UNESCO implemented the “Paper Conservation: Methodology of Paper Conservation and Paper Making Traditions in East Asia” project from 2008-2015, with the aim to provide a platform for intercultural dialogue and technical exchange in paper conservation. Paper making has a longstanding tradition in East Asia, and paper production and conservation techniques represent an important part of shared cultural heritage in this region. Efforts are required to protect the tangible paper artefacts, as well as to safeguard the intangible traditions, knowledge and skills contained in paper heritage.
In the five countries of UNESCO Beijing Cluster Office—the Democratic People’s Republic of Korea, Japan, Mongolia, the People’s Republic of China and the Republic of Korea, various research, technical symposiums and capacity building programmes have been carried out. These have been conducted with relevant institutions, partners and experts at national and regional levels.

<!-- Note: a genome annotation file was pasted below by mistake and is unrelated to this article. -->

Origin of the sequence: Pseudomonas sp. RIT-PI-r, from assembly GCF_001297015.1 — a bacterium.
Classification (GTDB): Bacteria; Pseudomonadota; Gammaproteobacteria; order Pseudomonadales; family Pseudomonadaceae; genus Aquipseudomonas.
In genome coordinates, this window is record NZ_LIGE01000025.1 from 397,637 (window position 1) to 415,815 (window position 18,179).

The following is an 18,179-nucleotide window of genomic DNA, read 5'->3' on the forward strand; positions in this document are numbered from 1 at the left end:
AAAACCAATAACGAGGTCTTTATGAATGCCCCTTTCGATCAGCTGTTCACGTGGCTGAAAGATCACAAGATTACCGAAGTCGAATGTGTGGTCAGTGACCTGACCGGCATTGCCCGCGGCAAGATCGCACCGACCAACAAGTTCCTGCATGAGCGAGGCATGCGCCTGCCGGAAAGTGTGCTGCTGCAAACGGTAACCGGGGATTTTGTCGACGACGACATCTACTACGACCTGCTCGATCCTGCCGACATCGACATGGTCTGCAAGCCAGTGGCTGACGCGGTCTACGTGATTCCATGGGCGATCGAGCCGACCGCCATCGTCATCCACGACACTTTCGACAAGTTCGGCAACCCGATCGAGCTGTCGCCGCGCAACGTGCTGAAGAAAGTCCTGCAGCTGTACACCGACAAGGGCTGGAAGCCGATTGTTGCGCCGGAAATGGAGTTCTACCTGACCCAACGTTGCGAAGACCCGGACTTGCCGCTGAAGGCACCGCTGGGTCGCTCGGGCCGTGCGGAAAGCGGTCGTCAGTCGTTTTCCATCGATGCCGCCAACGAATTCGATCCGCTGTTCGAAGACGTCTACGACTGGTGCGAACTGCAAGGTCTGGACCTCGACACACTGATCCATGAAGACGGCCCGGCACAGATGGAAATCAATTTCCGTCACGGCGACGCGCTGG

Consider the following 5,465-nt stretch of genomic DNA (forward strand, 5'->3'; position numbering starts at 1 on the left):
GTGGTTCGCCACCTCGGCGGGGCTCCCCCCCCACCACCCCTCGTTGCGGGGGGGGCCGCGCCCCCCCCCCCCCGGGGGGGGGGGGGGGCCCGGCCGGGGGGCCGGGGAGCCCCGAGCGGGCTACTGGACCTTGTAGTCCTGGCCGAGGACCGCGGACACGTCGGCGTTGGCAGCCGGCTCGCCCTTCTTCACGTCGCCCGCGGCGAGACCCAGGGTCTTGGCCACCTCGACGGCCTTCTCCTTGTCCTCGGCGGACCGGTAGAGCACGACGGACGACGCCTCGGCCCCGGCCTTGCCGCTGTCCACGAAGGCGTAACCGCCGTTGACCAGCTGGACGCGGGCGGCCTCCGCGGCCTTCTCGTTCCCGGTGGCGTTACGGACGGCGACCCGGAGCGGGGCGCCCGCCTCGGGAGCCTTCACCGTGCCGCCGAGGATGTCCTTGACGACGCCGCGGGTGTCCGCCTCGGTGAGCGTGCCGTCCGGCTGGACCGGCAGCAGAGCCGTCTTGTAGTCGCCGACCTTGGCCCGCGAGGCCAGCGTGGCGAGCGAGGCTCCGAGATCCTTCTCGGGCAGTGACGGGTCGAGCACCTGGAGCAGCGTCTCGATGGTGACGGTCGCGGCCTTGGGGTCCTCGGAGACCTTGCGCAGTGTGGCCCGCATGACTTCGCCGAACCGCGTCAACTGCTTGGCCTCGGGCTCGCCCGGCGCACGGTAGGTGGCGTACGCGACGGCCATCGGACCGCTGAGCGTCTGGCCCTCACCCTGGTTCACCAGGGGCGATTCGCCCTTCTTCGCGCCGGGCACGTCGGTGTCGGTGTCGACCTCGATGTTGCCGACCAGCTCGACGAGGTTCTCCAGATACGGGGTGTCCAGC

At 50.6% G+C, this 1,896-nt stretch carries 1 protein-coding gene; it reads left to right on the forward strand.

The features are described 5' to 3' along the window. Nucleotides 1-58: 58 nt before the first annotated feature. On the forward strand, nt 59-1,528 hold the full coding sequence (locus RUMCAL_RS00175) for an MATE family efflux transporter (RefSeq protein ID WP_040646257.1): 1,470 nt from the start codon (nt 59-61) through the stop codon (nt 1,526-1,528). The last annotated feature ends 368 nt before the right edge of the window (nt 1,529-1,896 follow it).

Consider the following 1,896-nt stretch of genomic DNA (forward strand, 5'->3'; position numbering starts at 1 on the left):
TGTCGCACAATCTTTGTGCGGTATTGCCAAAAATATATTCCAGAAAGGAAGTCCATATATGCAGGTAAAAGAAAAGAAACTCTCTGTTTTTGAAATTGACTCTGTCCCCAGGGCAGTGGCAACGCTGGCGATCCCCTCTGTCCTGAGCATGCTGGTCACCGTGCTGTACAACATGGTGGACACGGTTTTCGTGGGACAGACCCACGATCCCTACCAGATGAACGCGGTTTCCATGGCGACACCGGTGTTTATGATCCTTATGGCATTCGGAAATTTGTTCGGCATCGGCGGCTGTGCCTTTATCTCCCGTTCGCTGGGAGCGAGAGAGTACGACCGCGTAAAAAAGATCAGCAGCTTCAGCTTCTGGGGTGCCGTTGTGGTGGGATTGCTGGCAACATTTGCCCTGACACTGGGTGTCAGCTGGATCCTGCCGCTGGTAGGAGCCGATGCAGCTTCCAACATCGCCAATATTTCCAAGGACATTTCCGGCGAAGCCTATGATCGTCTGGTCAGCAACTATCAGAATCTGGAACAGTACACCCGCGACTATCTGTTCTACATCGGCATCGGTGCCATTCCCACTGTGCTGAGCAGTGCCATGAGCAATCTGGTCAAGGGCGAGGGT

From 8-9 December 2015, the launching ceremony and sub-Regional symposium on “Paper Conservation: Methodology of Paper Conservation and Paper Making Traditions in East Asia” took place in Ningbo, China. It was an opportunity for all participants to share, reflect and discuss on the developments and outcomes of this project through the seven years. Within the framework of this project, each five cluster countries have developed a country-based set of paper conservation guidelines that forms the master Paper Conservation Guidelines publication—a landmark initiative that provides guidance on best practices of paper conservation in the region. During this event, there was also be the launch of the exhibition “Paths of Paper” showcasing the developments and outcomes of the project. Representatives from all five countries have subsequently shared on research, techniques and experiences of paper conservation at the Symposium.
Though there are various challenges in the preservation and conservation of paper heritage, it is hoped that the collaborative sharing platforms that have emerged from this project will promote sustained dialogue and enhance technical exchange for long-term preservation of paper heritage.